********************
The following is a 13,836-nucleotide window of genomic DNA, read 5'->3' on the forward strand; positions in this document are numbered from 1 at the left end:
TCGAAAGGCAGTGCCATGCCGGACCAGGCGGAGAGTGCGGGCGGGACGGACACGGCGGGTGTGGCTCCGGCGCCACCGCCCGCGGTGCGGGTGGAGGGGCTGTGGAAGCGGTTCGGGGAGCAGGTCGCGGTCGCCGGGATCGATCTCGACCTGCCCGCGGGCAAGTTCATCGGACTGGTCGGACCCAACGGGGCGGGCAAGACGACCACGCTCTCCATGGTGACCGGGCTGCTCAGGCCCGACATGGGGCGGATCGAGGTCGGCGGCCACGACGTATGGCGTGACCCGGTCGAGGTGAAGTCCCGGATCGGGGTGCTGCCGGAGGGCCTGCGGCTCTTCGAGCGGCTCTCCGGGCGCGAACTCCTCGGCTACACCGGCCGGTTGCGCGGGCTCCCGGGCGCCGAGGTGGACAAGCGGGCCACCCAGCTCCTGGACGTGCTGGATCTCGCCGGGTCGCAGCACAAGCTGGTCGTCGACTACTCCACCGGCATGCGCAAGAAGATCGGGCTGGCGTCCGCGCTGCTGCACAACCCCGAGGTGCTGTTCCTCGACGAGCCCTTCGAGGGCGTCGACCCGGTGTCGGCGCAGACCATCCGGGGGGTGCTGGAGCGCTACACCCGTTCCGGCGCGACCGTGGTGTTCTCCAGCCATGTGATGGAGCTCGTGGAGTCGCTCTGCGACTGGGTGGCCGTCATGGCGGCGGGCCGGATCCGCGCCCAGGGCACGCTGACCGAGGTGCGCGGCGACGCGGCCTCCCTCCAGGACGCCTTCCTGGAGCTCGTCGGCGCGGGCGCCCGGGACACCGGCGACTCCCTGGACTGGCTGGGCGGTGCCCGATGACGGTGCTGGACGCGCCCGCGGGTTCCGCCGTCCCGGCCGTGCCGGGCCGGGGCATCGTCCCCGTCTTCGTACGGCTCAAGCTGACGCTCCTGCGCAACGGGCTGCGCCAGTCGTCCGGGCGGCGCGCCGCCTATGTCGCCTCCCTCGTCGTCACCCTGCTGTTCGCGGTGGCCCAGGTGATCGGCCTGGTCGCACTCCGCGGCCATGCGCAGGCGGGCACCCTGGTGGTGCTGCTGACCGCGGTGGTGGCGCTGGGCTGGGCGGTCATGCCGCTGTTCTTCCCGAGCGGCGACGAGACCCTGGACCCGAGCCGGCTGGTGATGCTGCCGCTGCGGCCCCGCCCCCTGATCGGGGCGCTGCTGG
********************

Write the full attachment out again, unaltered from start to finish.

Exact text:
The following is a 13,836-nucleotide window of genomic DNA, read 5'->3' on the forward strand; positions in this document are numbered from 1 at the left end:
TCGAAAGGCAGTGCCATGCCGGACCAGGCGGAGAGTGCGGGCGGGACGGACACGGCGGGTGTGGCTCCGGCGCCACCGCCCGCGGTGCGGGTGGAGGGGCTGTGGAAGCGGTTCGGGGAGCAGGTCGCGGTCGCCGGGATCGATCTCGACCTGCCCGCGGGCAAGTTCATCGGACTGGTCGGACCCAACGGGGCGGGCAAGACGACCACGCTCTCCATGGTGACCGGGCTGCTCAGGCCCGACATGGGGCGGATCGAGGTCGGCGGCCACGACGTATGGCGTGACCCGGTCGAGGTGAAGTCCCGGATCGGGGTGCTGCCGGAGGGCCTGCGGCTCTTCGAGCGGCTCTCCGGGCGCGAACTCCTCGGCTACACCGGCCGGTTGCGCGGGCTCCCGGGCGCCGAGGTGGACAAGCGGGCCACCCAGCTCCTGGACGTGCTGGATCTCGCCGGGTCGCAGCACAAGCTGGTCGTCGACTACTCCACCGGCATGCGCAAGAAGATCGGGCTGGCGTCCGCGCTGCTGCACAACCCCGAGGTGCTGTTCCTCGACGAGCCCTTCGAGGGCGTCGACCCGGTGTCGGCGCAGACCATCCGGGGGGTGCTGGAGCGCTACACCCGTTCCGGCGCGACCGTGGTGTTCTCCAGCCATGTGATGGAGCTCGTGGAGTCGCTCTGCGACTGGGTGGCCGTCATGGCGGCGGGCCGGATCCGCGCCCAGGGCACGCTGACCGAGGTGCGCGGCGACGCGGCCTCCCTCCAGGACGCCTTCCTGGAGCTCGTCGGCGCGGGCGCCCGGGACACCGGCGACTCCCTGGACTGGCTGGGCGGTGCCCGATGACGGTGCTGGACGCGCCCGCGGGTTCCGCCGTCCCGGCCGTGCCGGGCCGGGGCATCGTCCCCGTCTTCGTACGGCTCAAGCTGACGCTCCTGCGCAACGGGCTGCGCCAGTCGTCCGGGCGGCGCGCCGCCTATGTCGCCTCCCTCGTCGTCACCCTGCTGTTCGCGGTGGCCCAGGTGATCGGCCTGGTCGCACTCCGCGGCCATGCGCAGGCGGGCACCCTGGTGGTGCTGCTGACCGCGGTGGTGGCGCTGGGCTGGGCGGTCATGCCGCTGTTCTTCCCGAGCGGCGACGAGACCCTGGACCCGAGCCGGCTGGTGATGCTGCCGCTGCGGCCCCGCCCCCTGATCGGGGCGCTGCTGG